Besides enjoying your new kittens, watch over the mother cat carefully after birth for any unusual bleeding or discharge. Also be sure she is nursing properly and has plenty of high quality food to eat; she should eat as much as she wants. The first few days, the kittens will be receiving the valuable "colostrum" from the queen, which is a watery substance full of vital nutrients and antibodies. (If for some reason the mother cat is unable to provide colostrum to her kittens, see our article COLOSTRUM.) After the first few days, the queen's milk should come in, and be visible in her milk sacs. The kittens should have full bellies and not be crying constantly or showing other signs of distress. The first few weeks of life, kittens should basically nurse and sleep. The mother cat will take care of stimulating her kittens to urinate and have bowel movements, and she will clean their little bottoms herself. But if her milk does not come in, you will need to assist with bottle-feeding to save the kittens. When born, kittens should weigh about 3-4 oz., and they should then gain weight every day. By the end of the first week, they should have doubled their birth weight. When in doubt about the health of the kittens or the mother cat, ALWAYS seek professional, veterinary help IMMEDIATELY. And, be sure to read our article on Breeding Cats, Part I:  ESTRUS & PREGNANCY.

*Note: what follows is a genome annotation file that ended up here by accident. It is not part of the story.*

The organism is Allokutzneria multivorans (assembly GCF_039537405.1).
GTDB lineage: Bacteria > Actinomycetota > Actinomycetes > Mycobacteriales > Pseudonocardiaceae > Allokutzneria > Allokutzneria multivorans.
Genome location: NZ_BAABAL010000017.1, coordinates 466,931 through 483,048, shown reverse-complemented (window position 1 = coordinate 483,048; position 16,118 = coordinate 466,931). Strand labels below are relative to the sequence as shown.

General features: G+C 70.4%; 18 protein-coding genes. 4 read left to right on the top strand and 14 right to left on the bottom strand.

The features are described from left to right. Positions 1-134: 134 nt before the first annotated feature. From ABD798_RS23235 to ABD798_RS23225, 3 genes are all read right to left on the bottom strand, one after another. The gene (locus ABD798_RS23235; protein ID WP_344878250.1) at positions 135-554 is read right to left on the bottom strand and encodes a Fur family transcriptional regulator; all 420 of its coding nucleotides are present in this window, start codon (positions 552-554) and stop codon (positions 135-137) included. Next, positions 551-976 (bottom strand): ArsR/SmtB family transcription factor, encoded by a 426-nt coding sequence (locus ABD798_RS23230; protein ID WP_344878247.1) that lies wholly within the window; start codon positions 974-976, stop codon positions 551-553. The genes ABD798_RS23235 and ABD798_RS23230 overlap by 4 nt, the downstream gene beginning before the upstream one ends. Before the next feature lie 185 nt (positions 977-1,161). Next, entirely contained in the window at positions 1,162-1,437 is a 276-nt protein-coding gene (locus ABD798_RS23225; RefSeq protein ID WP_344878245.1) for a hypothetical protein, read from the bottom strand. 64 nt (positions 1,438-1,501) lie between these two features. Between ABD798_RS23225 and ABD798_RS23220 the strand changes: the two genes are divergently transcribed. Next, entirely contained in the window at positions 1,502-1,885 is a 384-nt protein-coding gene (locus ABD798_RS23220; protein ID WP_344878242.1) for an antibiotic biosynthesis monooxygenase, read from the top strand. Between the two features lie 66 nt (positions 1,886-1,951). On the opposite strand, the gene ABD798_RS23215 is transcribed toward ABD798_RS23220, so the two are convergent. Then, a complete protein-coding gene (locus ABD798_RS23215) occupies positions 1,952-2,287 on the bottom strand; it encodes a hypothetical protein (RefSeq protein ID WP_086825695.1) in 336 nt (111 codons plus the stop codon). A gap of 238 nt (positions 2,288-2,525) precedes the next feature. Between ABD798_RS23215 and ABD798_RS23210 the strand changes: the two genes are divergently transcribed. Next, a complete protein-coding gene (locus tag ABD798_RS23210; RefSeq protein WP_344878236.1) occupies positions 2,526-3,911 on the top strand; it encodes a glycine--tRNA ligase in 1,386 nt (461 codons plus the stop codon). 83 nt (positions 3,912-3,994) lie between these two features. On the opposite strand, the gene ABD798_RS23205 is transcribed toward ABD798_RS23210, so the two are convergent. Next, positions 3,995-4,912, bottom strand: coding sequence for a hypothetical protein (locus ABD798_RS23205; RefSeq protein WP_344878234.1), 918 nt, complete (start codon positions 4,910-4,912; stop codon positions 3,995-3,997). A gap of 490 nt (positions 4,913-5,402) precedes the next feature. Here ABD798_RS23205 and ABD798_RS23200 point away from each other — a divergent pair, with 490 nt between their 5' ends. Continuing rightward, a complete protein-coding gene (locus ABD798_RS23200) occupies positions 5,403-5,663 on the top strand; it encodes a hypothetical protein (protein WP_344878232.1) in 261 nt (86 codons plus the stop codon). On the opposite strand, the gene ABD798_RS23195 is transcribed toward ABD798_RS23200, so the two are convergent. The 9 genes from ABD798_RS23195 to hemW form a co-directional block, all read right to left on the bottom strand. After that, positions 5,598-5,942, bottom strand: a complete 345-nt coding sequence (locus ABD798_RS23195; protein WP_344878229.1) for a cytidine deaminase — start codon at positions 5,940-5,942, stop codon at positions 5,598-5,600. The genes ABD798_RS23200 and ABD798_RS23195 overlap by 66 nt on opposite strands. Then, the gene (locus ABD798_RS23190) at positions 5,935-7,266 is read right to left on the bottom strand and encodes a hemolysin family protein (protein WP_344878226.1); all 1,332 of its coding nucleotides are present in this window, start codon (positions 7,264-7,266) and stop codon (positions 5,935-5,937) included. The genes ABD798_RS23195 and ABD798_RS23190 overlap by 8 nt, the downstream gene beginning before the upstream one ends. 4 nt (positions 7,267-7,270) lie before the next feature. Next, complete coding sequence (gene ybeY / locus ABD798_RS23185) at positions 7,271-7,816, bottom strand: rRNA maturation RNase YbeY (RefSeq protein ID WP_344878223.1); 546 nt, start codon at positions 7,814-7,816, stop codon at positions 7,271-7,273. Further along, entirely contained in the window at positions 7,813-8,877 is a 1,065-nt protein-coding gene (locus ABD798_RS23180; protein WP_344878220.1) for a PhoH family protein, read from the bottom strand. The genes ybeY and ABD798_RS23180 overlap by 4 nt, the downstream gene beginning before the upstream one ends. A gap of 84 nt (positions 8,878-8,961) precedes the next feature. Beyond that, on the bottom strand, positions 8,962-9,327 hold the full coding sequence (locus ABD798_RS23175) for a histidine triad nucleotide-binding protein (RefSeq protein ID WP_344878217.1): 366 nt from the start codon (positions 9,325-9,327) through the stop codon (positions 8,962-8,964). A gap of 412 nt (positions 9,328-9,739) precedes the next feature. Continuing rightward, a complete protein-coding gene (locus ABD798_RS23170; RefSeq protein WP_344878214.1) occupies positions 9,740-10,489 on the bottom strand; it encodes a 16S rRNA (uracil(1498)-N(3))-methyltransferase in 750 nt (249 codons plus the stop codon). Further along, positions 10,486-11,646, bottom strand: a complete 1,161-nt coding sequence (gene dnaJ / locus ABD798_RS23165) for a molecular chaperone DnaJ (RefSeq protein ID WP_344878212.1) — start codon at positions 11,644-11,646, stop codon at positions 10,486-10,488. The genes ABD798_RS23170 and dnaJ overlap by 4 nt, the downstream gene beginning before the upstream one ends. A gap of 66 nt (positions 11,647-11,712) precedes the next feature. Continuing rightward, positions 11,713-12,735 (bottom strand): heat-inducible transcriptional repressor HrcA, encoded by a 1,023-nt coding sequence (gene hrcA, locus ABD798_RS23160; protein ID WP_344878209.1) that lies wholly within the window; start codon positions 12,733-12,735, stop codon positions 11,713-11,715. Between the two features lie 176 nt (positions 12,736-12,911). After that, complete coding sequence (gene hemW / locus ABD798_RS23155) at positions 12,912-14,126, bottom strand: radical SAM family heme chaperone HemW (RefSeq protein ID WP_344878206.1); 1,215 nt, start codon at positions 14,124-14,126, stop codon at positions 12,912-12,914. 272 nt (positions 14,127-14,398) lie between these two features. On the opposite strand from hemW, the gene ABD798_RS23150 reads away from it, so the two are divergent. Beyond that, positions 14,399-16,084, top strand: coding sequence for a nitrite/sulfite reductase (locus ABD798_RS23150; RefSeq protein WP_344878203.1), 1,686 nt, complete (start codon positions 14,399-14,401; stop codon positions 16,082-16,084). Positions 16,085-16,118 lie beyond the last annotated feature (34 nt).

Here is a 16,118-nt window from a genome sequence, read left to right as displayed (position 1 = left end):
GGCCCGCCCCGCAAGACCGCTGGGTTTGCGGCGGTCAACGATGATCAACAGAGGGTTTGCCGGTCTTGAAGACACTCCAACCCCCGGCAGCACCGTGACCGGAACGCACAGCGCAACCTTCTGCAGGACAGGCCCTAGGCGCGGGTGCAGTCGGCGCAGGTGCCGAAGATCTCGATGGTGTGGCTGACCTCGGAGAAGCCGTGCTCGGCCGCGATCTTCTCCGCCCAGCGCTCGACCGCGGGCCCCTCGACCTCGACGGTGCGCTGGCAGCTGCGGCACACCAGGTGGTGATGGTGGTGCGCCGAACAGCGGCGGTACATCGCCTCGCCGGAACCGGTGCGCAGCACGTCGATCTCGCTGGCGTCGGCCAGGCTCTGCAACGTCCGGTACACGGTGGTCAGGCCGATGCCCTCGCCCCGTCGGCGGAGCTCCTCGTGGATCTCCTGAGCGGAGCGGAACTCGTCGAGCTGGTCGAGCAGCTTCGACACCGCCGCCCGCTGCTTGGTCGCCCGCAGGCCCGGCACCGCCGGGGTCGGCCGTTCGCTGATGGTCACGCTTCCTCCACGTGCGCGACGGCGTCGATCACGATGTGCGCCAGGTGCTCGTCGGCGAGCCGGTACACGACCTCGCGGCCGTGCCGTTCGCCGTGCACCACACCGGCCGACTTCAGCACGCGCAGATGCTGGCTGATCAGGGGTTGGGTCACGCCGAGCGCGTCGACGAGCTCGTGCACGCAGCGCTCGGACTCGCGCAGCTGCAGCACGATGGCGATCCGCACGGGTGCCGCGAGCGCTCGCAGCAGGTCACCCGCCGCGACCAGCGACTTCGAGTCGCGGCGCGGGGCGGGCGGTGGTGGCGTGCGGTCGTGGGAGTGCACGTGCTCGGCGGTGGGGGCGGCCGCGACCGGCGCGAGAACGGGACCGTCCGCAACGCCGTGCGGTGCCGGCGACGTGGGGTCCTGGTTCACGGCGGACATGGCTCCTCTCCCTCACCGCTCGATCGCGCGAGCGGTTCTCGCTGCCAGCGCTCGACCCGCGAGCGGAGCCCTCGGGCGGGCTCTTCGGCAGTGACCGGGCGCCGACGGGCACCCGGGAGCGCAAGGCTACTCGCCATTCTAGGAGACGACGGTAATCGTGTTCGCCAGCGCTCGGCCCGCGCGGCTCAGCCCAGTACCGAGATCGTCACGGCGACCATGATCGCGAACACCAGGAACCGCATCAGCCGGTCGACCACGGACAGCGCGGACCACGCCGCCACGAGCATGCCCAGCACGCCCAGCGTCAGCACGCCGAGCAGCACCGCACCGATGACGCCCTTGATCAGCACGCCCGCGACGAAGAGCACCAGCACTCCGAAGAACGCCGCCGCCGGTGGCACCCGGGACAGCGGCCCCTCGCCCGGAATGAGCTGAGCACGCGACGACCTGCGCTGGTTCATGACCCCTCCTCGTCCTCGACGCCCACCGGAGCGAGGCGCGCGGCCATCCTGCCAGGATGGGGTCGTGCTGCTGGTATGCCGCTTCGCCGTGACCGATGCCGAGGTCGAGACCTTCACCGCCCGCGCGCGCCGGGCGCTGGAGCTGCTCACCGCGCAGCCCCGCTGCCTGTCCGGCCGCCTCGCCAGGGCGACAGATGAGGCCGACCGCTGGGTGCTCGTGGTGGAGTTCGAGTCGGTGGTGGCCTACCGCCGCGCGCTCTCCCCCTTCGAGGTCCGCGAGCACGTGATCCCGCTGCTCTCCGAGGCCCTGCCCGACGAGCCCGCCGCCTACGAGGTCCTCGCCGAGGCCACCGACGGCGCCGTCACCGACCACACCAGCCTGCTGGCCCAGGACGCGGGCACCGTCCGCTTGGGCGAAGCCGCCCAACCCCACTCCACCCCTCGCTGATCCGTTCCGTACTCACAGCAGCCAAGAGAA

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wheel on the market, the Toy Go Round wheel!

~ Just like with human females, staying in shape has been proven to increase the ability for a queen to become pregnant, as well as her ability to carry a healthy litter full-term. Click on image above to learn about the incredible new exercise wheels for cats; the Toy-Go-Round wheels!! Great for relieving boredom, controlling weight, and keeping your indoor cat in top physical shape. They're simply the best designed, best built and best priced wheels we've found anywhere!! ~